- Eagle is building a much larger bunker facility that will push down the prices.
- The station will have a storage capacity of 2,273 m3 LNG and can pump 12.25 m3 a minute.
- Also, a floating liquefaction plant and terminal capable of liquefying 7,500 m3 of LNG a day with storage capacity for 54.553 m3 is under development.
- The combination of the Talleyrand and the new project is expected to provide the lowest-cost bunkering LNG in the south-east United States.
Eagle Lang’s new port side bunkering facility stole all the thunder of Crowley Maritime’s maiden voyage of the second Commitment-class, LNG-fuelled conro vessel, Taino, in the Port of Jacksonville, Florida, reports Selwyn Parker for LNG World Shipping.
Despite Crowley grabbing the headlines last week, the crucial point still remains that it was Eagle LNG’s new port-side bunkering facility that made the voyage possible.
The Way Ahead for Eagle
And already Eagle, a specialist in compact LNG fuelling plant for the maritime industry, is planning a much larger facility that will push down the price of LNG for shipping companies in the region.
The first of its kind in the United States, according to Eagle, the bunker station marks a milestone in small-scale, shore-to-ship fuelling that points the way for the wider maritime industry. Not only does the facility provide LNG for Taino and Crowley’s other conro ship El Coqui, it fills cargoes for delivery into the Caribbean.
Eagle’s Bunker Station
Operated by Eagle, the station has a storage capacity of 2,273 m3 LNG and can pump 12.25 m3 a minute, fast enough to fuel Crowley’s ships in less than eight hours. There is plenty of back-up as well. The port-side tanks are filled by truck from Eagle’s big facility at nearby Maxville which liquefies the gas. But in case of heavy demand from domestic consumers, the Maxville plant puts aside another million gallons of LNG, enough to refuel the conro vessels each week.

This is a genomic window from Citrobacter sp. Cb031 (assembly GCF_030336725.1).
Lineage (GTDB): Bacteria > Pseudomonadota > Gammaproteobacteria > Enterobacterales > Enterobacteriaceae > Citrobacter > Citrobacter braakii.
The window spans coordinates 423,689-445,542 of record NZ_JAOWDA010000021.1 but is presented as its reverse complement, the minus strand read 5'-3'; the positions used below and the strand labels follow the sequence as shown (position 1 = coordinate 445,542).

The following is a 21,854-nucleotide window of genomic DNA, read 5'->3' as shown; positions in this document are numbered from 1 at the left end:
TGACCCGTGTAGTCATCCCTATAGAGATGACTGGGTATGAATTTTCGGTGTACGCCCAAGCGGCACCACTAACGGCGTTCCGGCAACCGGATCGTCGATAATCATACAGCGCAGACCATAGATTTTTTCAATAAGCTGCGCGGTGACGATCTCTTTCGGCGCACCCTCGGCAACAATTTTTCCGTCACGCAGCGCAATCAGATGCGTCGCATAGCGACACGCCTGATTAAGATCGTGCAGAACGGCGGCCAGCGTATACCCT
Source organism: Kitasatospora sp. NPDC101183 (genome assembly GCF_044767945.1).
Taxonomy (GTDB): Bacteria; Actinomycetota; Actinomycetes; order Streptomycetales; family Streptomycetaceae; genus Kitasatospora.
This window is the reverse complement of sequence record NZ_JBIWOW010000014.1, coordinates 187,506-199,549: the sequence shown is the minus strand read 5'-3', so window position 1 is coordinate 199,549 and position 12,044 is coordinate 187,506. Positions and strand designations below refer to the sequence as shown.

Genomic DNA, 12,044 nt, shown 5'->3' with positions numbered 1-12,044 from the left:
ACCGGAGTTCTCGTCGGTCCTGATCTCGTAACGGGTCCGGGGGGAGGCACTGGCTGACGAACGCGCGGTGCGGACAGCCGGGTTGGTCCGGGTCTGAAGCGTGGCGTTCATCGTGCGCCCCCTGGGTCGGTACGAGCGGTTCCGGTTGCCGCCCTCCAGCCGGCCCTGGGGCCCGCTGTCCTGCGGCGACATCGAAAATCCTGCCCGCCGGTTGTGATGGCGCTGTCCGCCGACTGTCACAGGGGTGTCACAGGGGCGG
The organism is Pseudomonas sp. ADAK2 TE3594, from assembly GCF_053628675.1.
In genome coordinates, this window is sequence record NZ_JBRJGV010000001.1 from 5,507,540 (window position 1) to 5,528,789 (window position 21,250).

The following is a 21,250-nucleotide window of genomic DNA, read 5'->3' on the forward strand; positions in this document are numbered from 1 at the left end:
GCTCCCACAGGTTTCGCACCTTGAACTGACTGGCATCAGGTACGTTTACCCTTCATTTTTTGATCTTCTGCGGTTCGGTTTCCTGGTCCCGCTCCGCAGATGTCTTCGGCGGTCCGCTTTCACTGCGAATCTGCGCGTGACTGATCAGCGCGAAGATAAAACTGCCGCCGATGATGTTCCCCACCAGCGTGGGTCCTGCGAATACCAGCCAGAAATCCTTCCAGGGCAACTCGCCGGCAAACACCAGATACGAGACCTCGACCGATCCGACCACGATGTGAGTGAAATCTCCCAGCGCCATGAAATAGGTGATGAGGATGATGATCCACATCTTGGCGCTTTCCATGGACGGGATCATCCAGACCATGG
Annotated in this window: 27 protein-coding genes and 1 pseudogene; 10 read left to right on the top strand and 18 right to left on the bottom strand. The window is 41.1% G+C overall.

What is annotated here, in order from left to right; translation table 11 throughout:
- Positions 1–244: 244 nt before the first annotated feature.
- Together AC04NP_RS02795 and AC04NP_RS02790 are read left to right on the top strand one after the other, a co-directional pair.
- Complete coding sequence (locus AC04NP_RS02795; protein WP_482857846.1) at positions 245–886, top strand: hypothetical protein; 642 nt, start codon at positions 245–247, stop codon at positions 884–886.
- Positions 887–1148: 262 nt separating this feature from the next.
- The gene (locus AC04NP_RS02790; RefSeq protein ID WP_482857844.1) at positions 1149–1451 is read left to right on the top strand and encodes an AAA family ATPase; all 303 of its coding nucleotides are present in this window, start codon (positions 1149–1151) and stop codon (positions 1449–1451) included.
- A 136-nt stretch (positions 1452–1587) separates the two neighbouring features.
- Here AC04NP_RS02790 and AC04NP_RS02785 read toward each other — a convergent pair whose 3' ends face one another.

What’s so unique about it?
The compactness of the Talleyrand operation is a model for other locations, according to Eagle president Sean Lalani. “Its small, two-acre design can be easily replicated in other coastal ports,” he said at a ceremony to mark Taino’s maiden voyage.
How will it help?
In a tightly co-ordinated operation, the ships are fuelled through a mobile transfer unit that comprises a gantry crane and container movement forward, plus roro aft of the accommodation. It is a permanent infrastructure that, said Eagle, increases the ships’ range and time between fill-ups.
Looking to the future, Eagle and the port authorities are already developing a larger, floating liquefaction plant and terminal. To be known as the Jacksonville Export Facility, it will be capable of liquefying 7,500 m3 of LNG a day and have a storage capacity for 54.553 m3 that will be dedicated for export and will provide for growing demand for marine bunkering.
The Lowest Cost Bunkering LNG
According to Eagle, the combination of the Talleyrand and the new project will mean the company can provide the lowest-cost bunkering LNG in the south-east United States. The first fuel from the export facility is slated for delivery in late 2020.
LNG-powered, 220 m long Taino, with 26,500 deadweight tonnage, successfully completed its maiden voyage to Puerto Rico on 11 January after departing Jacksonville on 8 January. The vessel’s cruising speed is more than 22 knots.
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Source: LNG World Shipping